Thursday 18 January 2018

Roadworks gridlock 'could put lives at sea in danger'

JIM CUSACK

Lives at sea could be in danger by roadworks that have caused gridlock alongside the Dun Laoghaire Lifeboat, the busiest rescue station in the country, which last year rescued 76 people, emergency service sources said.

The gridlock is being caused by the closure of the main road south of Dun Laoghaire for two months for work on gas and water pipes. The closure of Summerhill Road, which leads into the town centre, has forced traffic on to the coast road, causing severe tailbacks along Queen's Road where the lifeboat station is situated.

And local sources said the gridlock was set to be worsened as Dun Laoghaire Rathdown County Council begins work this week on a major project to build a platform over the railway line alongside the same stretch of road.

On Friday morning, there was a half-hour delay in approaching the harbour from the southern side on the coastal road.

And in the afternoon, more roadworks beside Dun Laoghaire DART station were causing large tailbacks from the northern approach to the harbour.

Rescue service sources yesterday said that they fear lives will be lost if the lifeboat is delayed during the coming months.

"The crew resuscitated a man who had only minutes recently. If there had been a delay of only a few minutes, he would have died. The lifeboat deals with life-and-death situations all year but these months are the busiest. It's insane that this is happening now."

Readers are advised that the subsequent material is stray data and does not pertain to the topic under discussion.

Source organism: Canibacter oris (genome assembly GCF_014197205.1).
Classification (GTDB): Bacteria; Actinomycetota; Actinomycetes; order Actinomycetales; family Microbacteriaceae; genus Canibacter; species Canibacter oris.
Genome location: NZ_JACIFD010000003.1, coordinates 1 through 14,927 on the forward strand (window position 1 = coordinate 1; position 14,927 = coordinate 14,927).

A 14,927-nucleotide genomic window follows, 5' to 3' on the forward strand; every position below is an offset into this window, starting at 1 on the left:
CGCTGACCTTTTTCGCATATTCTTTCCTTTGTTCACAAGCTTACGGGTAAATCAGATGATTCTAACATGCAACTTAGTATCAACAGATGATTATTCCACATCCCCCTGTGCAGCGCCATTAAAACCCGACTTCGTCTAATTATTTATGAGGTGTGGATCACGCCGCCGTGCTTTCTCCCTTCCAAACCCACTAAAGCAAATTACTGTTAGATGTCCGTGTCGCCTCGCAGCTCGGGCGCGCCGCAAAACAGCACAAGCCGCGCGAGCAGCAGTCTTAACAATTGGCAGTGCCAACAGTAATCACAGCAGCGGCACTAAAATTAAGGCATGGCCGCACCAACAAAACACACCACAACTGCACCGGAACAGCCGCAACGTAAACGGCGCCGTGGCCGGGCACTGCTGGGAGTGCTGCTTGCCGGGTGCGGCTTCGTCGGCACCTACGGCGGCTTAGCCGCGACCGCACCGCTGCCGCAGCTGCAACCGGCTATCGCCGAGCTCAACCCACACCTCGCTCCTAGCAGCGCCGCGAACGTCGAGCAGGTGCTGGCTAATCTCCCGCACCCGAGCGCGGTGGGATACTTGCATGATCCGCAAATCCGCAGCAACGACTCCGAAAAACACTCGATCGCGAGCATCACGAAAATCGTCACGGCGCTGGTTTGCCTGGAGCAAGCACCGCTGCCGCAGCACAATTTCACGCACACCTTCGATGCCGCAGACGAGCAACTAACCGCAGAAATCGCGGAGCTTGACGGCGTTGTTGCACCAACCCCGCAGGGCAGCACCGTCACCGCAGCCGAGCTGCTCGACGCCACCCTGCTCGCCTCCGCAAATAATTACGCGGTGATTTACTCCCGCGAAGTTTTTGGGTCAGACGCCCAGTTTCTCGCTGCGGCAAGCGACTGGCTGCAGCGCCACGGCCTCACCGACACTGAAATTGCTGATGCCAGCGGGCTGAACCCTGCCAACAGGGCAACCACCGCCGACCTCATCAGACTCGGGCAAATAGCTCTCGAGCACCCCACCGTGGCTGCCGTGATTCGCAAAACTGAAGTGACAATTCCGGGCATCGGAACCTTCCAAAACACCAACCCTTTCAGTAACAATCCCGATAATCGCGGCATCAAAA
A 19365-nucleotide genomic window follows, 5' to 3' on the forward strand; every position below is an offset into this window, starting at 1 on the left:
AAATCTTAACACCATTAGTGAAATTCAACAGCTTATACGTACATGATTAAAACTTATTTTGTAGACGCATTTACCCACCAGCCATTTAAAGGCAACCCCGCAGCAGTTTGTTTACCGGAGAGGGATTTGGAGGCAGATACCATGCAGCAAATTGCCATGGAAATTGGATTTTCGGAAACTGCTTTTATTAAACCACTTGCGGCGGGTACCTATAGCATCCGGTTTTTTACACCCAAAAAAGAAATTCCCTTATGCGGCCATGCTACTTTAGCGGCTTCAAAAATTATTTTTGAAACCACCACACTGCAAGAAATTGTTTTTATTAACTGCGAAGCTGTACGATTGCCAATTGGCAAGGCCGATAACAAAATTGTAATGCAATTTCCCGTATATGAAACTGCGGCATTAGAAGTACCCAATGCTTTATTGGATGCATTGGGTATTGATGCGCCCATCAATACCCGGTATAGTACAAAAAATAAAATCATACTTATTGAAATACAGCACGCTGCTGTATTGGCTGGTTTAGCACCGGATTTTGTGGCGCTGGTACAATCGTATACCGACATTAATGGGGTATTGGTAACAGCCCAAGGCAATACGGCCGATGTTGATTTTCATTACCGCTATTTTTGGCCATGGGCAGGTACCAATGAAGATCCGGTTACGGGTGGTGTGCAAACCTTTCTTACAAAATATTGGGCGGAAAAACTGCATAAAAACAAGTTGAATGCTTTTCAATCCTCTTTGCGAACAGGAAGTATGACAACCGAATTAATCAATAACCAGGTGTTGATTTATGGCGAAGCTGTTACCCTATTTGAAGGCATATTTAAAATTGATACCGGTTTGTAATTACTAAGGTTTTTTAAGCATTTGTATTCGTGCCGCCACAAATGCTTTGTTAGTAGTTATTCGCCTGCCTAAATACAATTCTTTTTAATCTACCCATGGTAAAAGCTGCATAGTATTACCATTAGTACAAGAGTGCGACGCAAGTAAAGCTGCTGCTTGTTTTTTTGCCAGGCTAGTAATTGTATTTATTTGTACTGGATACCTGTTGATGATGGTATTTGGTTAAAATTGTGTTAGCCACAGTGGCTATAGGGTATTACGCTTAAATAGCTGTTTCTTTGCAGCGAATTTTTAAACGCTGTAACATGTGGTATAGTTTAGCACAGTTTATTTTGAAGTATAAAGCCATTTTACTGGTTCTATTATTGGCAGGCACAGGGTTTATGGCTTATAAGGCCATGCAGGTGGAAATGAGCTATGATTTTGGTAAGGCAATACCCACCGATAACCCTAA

Twenty-seven volunteer crew members of the RNLI's Anna Livia lifeboat live in the hinterland of the town and it is generally expected that the boat is launched within 12 minutes of being alerted on their pagers, the station's operation manager, Stephen Wynne, said.

He said: "July and August are our busiest period. It is a nuisance and it is something which we will have to live with unless there is some radical change or some traffic management system put in place.

"We have had 37 call-outs so far this year and we usually have between 60 and 70 call-outs each year. Our crew all have jobs and we don't want to have to ask them to come and sit in the station on days when we expect calls."

Last weekend, the lifeboat was called out to help rescue a crew member of one of the ocean racing yachts that called into Dun Laoghaire as part of the Route des Prince race around Europe.

The crewman suffered a broken pelvis when the yacht overturned in gusty winds. The RNLI crew also resuscitated a swimmer who got into difficulties the same day.

A spokeswoman for Dun Laoghaire Council said: Dun Laoghaire Rathdown Co Council went through the required statutory process for the Summerhill Road closure and in the case of an emergency, routes can be cleared by An Garda Siochana.

"Due to lower traffic volumes and more favourable weather conditions for road surfacing works during the summer months, road restoration works are programmed at this time to minimise as far as possible traffic disruption and delay," said the council.

Irish Independent

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